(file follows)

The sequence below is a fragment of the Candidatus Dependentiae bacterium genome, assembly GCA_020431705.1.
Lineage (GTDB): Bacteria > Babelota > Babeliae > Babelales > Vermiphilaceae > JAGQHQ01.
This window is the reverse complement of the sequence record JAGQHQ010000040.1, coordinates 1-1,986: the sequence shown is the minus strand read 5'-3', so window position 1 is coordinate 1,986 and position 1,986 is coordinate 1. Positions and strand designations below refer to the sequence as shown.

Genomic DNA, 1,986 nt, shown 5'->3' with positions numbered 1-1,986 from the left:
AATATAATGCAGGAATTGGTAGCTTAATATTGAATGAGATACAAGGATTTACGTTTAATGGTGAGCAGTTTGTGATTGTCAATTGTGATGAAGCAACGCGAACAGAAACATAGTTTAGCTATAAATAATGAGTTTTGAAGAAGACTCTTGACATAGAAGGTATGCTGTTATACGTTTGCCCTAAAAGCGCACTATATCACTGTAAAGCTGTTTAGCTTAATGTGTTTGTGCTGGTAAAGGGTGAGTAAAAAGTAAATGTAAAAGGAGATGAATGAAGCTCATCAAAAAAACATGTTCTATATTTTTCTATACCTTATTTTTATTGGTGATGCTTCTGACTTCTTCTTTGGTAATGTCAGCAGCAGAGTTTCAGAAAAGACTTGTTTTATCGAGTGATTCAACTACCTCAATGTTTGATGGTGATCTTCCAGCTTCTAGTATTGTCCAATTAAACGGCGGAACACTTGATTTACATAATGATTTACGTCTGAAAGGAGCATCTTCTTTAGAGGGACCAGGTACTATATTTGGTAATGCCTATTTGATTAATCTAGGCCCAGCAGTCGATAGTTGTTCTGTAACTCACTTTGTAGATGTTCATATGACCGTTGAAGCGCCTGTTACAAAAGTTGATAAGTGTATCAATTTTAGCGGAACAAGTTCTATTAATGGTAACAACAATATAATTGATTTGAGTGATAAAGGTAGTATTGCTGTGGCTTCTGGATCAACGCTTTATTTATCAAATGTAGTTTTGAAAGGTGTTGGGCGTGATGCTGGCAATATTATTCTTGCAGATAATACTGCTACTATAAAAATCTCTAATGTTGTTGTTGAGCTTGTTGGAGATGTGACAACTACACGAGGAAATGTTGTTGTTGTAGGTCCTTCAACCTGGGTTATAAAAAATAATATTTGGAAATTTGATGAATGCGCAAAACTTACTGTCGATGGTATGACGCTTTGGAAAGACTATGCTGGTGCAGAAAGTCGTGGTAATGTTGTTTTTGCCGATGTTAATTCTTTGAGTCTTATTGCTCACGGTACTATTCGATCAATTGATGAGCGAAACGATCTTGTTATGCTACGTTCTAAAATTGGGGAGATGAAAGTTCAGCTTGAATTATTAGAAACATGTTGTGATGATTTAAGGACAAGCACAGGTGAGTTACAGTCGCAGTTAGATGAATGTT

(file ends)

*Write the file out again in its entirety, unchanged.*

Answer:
The sequence below is a fragment of the Candidatus Dependentiae bacterium genome, assembly GCA_020431705.1.
Lineage (GTDB): Bacteria > Babelota > Babeliae > Babelales > Vermiphilaceae > JAGQHQ01.
This window is the reverse complement of the sequence record JAGQHQ010000040.1, coordinates 1-1,986: the sequence shown is the minus strand read 5'-3', so window position 1 is coordinate 1,986 and position 1,986 is coordinate 1. Positions and strand designations below refer to the sequence as shown.

Genomic DNA, 1,986 nt, shown 5'->3' with positions numbered 1-1,986 from the left:
AATATAATGCAGGAATTGGTAGCTTAATATTGAATGAGATACAAGGATTTACGTTTAATGGTGAGCAGTTTGTGATTGTCAATTGTGATGAAGCAACGCGAACAGAAACATAGTTTAGCTATAAATAATGAGTTTTGAAGAAGACTCTTGACATAGAAGGTATGCTGTTATACGTTTGCCCTAAAAGCGCACTATATCACTGTAAAGCTGTTTAGCTTAATGTGTTTGTGCTGGTAAAGGGTGAGTAAAAAGTAAATGTAAAAGGAGATGAATGAAGCTCATCAAAAAAACATGTTCTATATTTTTCTATACCTTATTTTTATTGGTGATGCTTCTGACTTCTTCTTTGGTAATGTCAGCAGCAGAGTTTCAGAAAAGACTTGTTTTATCGAGTGATTCAACTACCTCAATGTTTGATGGTGATCTTCCAGCTTCTAGTATTGTCCAATTAAACGGCGGAACACTTGATTTACATAATGATTTACGTCTGAAAGGAGCATCTTCTTTAGAGGGACCAGGTACTATATTTGGTAATGCCTATTTGATTAATCTAGGCCCAGCAGTCGATAGTTGTTCTGTAACTCACTTTGTAGATGTTCATATGACCGTTGAAGCGCCTGTTACAAAAGTTGATAAGTGTATCAATTTTAGCGGAACAAGTTCTATTAATGGTAACAACAATATAATTGATTTGAGTGATAAAGGTAGTATTGCTGTGGCTTCTGGATCAACGCTTTATTTATCAAATGTAGTTTTGAAAGGTGTTGGGCGTGATGCTGGCAATATTATTCTTGCAGATAATACTGCTACTATAAAAATCTCTAATGTTGTTGTTGAGCTTGTTGGAGATGTGACAACTACACGAGGAAATGTTGTTGTTGTAGGTCCTTCAACCTGGGTTATAAAAAATAATATTTGGAAATTTGATGAATGCGCAAAACTTACTGTCGATGGTATGACGCTTTGGAAAGACTATGCTGGTGCAGAAAGTCGTGGTAATGTTGTTTTTGCCGATGTTAATTCTTTGAGTCTTATTGCTCACGGTACTATTCGATCAATTGATGAGCGAAACGATCTTGTTATGCTACGTTCTAAAATTGGGGAGATGAAAGTTCAGCTTGAATTATTAGAAACATGTTGTGATGATTTAAGGACAAGCACAGGTGAGTTACAGTCGCAGTTAGATGAATGTT